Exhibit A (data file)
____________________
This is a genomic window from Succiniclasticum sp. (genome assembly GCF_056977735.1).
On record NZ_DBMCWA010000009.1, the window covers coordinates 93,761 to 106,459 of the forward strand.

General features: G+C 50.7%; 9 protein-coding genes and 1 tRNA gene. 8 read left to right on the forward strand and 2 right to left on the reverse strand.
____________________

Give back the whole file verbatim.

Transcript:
This is a genomic window from Succiniclasticum sp. (genome assembly GCF_056977735.1).
On record NZ_DBMCWA010000009.1, the window covers coordinates 93,761 to 106,459 of the forward strand.

General features: G+C 50.7%; 9 protein-coding genes and 1 tRNA gene. 8 read left to right on the forward strand and 2 right to left on the reverse strand.